How do I setup a VPN that also hides my IP address on a local PC?

Chris G December 30, 2011
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How do I setup a multi-platform (windows-linux-mac) DIY open source (free!) VPN that will also hide my IP address and give me total privacy? I want to use it for torrent downloads and basically everything else. I primarily run windows 7 64 bit however we own a MacBook and I am slowly learning Linux on an old pc. I also just purchased a Buffalo LS-QVL NAS. I would love to be able to run it off my NAS box. I also have a Billion 7800nl router with VPN passthrough if that helps?

I am after a detailed guide or answer, I am an intermediate PC user. I dont want to use free services like Hotspot shield as they are too slow most of the time, TOR is good for browsing but slow and not allowed for p2p torrents! I want to make the most of my ISP bandwidth 20 m/bits, any answers would be greatly appreciated, this would make a great guide to add to MakeUseOf’s already extensive collection! Please note I prefer open source as it seems to be more reliable and also has great community support.

  1. Jessica Joe
    February 15, 2012 at 11:49 am

    For P2P download, I use BTGuard premium VPN.
    For web browsing, I use free VPNs listed on

  2. Anonymous
    December 30, 2011 at 7:38 pm
  3. James Bruce
    December 30, 2011 at 5:23 pm

    I think you're misunderstanding what a VPN is, so let me explain it. A VPN requires 2 machines - one to act as a server, and one to act as the client. The server IP is publicly known - there's no way to prevent that. The client IP however is hidden, which is what you want to accomplish. However, you can't just "download a open source VPN" - you need the remote server somewhere, run by someone who will delete all access records should the feds come knocking (or in another country). You download torrents via their remote IP, basically, and any records that you used the service are not kept. 

    Once you have this remote server that will act as a gateway for you, you don't actually need any additional (open source or otherwise) software - every OS has built-in capabilities to connect to a VPN. The router VPN functionality you mention either means it has the ability to let all local traffic be routed via the VPN (as opposed to a single machine), or that it has the ability to accept VPN connections as a server. Neither is useful for your case. The only option is to PAY for a VPN service, like BTGuard or - defininately go for one that's specifically ok with torrents. 

    • Jeff Fabish
      December 30, 2011 at 6:13 pm

      Very good explanation! 

  4. Mike
    December 30, 2011 at 3:03 pm

    Here is the problem:

    If you set it up yourself - your own VPN server and connect to it - it won't fulfill the desired purpose. All clients connected to your VPN server will use your public IP address you got from your provider.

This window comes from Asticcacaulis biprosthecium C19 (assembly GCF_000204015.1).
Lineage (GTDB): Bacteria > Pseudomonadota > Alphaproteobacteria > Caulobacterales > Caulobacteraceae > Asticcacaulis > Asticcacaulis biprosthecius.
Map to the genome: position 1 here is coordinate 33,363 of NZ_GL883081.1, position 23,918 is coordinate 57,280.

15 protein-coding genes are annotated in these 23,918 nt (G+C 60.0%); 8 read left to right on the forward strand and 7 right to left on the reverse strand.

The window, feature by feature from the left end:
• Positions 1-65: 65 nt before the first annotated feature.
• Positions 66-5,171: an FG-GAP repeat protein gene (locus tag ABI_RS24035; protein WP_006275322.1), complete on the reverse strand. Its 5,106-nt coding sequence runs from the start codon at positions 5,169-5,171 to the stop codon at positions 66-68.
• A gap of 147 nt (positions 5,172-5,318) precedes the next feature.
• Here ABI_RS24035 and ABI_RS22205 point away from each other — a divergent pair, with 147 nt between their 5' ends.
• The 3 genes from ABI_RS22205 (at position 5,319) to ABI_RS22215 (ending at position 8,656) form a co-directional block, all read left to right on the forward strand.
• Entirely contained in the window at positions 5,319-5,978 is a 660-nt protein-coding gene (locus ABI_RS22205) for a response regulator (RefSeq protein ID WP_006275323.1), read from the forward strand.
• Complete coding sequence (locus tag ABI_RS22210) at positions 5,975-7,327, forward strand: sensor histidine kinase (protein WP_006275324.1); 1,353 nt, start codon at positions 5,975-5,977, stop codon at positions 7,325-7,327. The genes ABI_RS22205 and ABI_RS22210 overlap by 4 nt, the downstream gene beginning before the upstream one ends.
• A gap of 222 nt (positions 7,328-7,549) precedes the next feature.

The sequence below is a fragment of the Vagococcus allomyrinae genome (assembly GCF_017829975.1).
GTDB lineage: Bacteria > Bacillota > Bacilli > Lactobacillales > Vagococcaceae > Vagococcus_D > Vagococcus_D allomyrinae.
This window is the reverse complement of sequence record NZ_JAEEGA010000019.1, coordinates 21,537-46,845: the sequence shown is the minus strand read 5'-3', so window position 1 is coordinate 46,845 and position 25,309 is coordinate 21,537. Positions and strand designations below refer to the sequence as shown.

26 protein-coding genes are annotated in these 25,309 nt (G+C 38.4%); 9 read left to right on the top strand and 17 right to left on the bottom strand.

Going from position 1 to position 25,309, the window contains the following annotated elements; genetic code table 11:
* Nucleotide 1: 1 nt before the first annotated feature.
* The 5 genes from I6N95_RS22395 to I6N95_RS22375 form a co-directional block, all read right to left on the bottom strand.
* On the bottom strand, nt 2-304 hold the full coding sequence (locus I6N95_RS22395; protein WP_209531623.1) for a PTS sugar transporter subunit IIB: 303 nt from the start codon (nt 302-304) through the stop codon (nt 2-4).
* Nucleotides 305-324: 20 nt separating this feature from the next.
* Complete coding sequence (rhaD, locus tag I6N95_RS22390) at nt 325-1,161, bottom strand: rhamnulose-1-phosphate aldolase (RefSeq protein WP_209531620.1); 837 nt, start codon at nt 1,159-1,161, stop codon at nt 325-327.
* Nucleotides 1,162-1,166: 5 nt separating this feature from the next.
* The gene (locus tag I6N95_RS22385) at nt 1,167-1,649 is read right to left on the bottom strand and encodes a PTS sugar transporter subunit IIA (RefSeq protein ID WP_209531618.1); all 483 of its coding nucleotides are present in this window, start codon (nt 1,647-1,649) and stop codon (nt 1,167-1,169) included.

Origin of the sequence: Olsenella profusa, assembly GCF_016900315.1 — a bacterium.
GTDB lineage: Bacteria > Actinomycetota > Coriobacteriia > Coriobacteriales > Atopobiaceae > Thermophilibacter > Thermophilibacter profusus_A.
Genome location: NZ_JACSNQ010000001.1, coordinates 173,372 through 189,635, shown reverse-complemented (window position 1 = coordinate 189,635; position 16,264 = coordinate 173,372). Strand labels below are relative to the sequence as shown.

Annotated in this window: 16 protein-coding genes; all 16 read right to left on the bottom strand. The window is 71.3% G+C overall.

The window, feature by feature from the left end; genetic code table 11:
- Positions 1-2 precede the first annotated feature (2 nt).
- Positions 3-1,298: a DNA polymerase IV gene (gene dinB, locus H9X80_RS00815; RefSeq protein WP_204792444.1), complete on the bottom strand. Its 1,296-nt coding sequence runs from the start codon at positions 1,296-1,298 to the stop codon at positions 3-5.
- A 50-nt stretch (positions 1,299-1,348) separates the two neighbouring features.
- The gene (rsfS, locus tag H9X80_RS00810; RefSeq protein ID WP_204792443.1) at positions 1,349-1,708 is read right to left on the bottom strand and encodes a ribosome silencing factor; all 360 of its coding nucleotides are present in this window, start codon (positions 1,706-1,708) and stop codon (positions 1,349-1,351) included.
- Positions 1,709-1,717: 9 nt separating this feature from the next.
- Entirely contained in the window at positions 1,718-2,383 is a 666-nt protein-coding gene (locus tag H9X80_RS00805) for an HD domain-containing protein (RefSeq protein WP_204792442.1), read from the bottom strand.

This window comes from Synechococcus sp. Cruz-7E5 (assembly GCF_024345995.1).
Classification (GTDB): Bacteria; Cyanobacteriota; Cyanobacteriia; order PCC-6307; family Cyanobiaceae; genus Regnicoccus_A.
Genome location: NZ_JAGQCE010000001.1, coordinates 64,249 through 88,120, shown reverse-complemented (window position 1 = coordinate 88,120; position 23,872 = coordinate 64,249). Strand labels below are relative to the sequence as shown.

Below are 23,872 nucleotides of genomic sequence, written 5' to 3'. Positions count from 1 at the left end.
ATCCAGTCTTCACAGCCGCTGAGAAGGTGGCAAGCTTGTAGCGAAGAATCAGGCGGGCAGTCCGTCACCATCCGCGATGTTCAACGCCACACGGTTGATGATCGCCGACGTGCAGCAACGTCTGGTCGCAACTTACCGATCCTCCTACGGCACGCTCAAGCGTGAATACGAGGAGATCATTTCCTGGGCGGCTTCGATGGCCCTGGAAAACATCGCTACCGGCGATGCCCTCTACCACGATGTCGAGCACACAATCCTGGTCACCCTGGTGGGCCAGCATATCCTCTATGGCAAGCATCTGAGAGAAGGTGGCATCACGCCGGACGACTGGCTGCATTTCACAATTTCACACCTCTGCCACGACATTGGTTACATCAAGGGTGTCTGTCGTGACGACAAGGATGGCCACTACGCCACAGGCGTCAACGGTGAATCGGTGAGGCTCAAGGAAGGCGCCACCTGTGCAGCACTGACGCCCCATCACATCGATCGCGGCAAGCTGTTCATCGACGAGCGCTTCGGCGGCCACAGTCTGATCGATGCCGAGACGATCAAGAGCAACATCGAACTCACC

Assuming that your clients are all on the same network this would be... well, pointless because they already share that same public IP address.

    If you want to hide your own IP you either have to use one of the "slow" free services, pay for VPN service or get some root- or virtual private server at a hosting company that allow you to host your own VPN server (which will probably cost you more than the second option).

  5. Jeff Fabish
    December 30, 2011 at 10:02 am


    I use HideMyAss and BT Guard. BTGuard specializes in P2P-based private networking, whereas HideMyAss just isn't an option in that area (see below for details). Neither are open source, though HideMyAss's VPN does implement an open source protocol, OpenVPN. (If you decide to get both, simply uncheck your BitTorrent application from HideMyAss's interface and use BTGuard instead) You can use the OpenVPN client as a stand alone, however. I've also heard good things about StrongVPN and Vpn4All.

    VPN's are usually either slow & private, or quick & public. The key is to find a VPN that's in the middle of the road, not too slow but also quite secure. After all, if someone is going to take the time to crack the 256 AES encryption, you didn't stand a chance anyway. The more servers the host has, the more likely you are to have a server closer to you (which in turn, means faster speeds of course). However, this very concept alone pretty much excludes an open source business model as you need money to host those servers (not that open source necessarily means non-profit).

    LifeHacker - Five Best VPN Tools
    7 Completely Free VPN Services To Protect Your Privacy
    Which VPN Providers Really Take Anonymity Seriously?

    I would also like to note, that HideMyAss cooperates with the feds (right from the horses donkeys mouth, too). This usually isn't a big deal, however before they said they didn't log user activity, based on what they provided the FBI I would say they were rather dishonest. Case in point, hidemyass does not honor their contract (or otherwise modifies it to fit its day-to-day agenda). Just something to keep in mind, depending on what your P2P activities are like.

    - Jeff

    • James Bruce
      December 30, 2011 at 5:23 pm

      I think you mean either "slow and public" or "quick and private" ;)

    • Jimy
      February 3, 2012 at 5:58 pm

      Jeff, how do I install BTGaurd on NAS. Would it work on NAS without using my PC? Which NAS will let me do that. I am thinking of Buffalo LinkStation Pro. What do you think? Thanks

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